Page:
in rational epistemology, but not a theory of discovery.

But how, however, a logic of discovery is known to be possible, the reason

being that it is actual. This actual theory of discovery is an application of the

theory of information acquisition by questioning, also known as the “inter-

rogative model of inquiry.” (See, e.g., the papers collected in Hintikka 1999.)

This approach is a straightforward application of the logic of questions and

answers, otherwise known as “erotetic” logic. This logic at once reveals, when

correctly developed, the role of mathematical knowledge in empirical inquiry,

especially clearly in experimental inquiry.

The consequences of this analysis can be appreciated even without consid-

ering the details of erotetic logic used to uncover them. It will be shown that

The a priori in Epistemology 115

the results reached here put the paradigm case of ampliative empirical rea-

soning, experimental induction, and thereby the entire concept of induction,

into an importantly new light.

5. On the Logic of Questions and Answers

In order to carry out this project, it may be noted that there is a simple but

profound argument that shows that mathematical (logical, conceptual) knowl-

edge is indispensable in empirical science. As was indicated, this argument is

based on the logic of questions and answers. Even though the most general

formulation of this logic is not yet generally known, I can only, for reasons

of space, explain the main points by means of examples. (Brief expositions of

the underlying logical theory can be found in Hintikka 2003 and in Hintikka,

Halonen and Mutanen 1998.)

The crucial matter concerns the requirements for satisfactory (conclusive)

answers to questions, especially wh-questions. Ever since Aristotle, logicians

have recognized, more or less clearly, that in order to ask a factual question and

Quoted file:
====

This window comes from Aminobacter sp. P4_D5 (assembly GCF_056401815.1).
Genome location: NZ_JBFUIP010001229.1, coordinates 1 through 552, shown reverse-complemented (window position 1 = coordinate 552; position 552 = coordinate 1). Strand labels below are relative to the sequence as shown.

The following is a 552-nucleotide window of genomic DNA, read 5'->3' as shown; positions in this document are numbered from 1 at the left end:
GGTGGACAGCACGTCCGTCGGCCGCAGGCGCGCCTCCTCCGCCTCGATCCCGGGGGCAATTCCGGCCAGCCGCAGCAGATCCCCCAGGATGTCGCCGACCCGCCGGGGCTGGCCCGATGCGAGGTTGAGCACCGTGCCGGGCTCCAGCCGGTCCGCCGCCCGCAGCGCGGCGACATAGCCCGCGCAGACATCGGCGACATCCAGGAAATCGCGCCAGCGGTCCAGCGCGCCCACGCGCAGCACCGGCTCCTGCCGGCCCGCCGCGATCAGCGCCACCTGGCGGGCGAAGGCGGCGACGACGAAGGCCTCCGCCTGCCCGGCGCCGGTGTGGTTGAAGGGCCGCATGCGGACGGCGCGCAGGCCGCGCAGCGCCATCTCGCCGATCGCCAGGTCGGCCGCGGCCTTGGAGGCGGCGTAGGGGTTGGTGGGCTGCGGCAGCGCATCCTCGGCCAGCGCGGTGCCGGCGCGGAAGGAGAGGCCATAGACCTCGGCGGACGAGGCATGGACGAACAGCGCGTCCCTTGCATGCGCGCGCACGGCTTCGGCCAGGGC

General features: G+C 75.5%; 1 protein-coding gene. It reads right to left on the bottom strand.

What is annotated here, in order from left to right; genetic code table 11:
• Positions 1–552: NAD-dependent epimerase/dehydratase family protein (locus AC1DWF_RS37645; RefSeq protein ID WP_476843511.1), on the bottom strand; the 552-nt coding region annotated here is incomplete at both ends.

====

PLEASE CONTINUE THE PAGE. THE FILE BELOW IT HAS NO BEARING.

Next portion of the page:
to be entitled to expect an answer, the presupposition of the question must

have been established. Nevertheless, not until the advent of contemporary

epistemic logic was it realized that in a different sense, satisfactory answers,

too, need presuppositions of sorts. These presuppositions of answers have to be

distinguished from the presuppositions of questions. In order to highlight the

difference, I have called the quasi-presuppositions of answers “conclusiveness

conditions.”

In order to see how these quasi-presuppositions of answers enter the prob-

lem situation, suppose that I ask:

Who will win the gubernatorial race?

In the eyes of an epistemic logician, the intended result of asking this question

is one that enables the questioner to say, truly,

I know who will win the gubernatorial race. (3)

Such a speci¬cation of the intended epistemic result of an adequate answer

to a question is called the desideratum of the question. It determines the logical

behavior of the question in question as well as the behavior of its answers. In

order to see how, suppose that you answer: “The democratic candidate.” Then,

assuming that I know that you are honest and knowledgeable, I can now say,

truly,

I know that the democratic candidate will win the (4)

gubernatorial race.

But (4) is not yet what I wanted to accomplish by my question. The outcome

of the response”that is, (4)”is not automatically the desired one. It is not the

desideratum (3), nor does it imply (3). The reason is that I may fail to know

Socratic Epistemology

116

who the democratic candidate is. In order for the answer to be conclusive, it

must be the case that

I know who the democratic candidate is. (5)

This requirement is called the “conclusiveness condition” of the answer.

It is the “presupposition” of an answer mentioned earlier. If your task is to

provide a conclusive answer to my question, you must bring about the truth

of (5) and not only of (4), unless you can assume it.

In the notation of epistemic logic (including the independence indicator/),

(3)“(5) can be said to instantiate the following forms:

KI (∃x/KI )W[x] (6)

KI W[d] (7)

KI (∃x/KI )(d = x) (8)

(See Hintikka 1992.) These forms have equivalents in the old-fashioned epis-

temic logic that tries to dispense with the independence indicator (slash). These

equivalents are:

(∃x)KI W[x] (9)

KI W[d] (7)

(∃x)KI (d = x) (10)

A clue to the meaning of the independence indicator is in order here. The

equivalence of (6) and (18) with (9) and (10) in fact illustrates this meaning.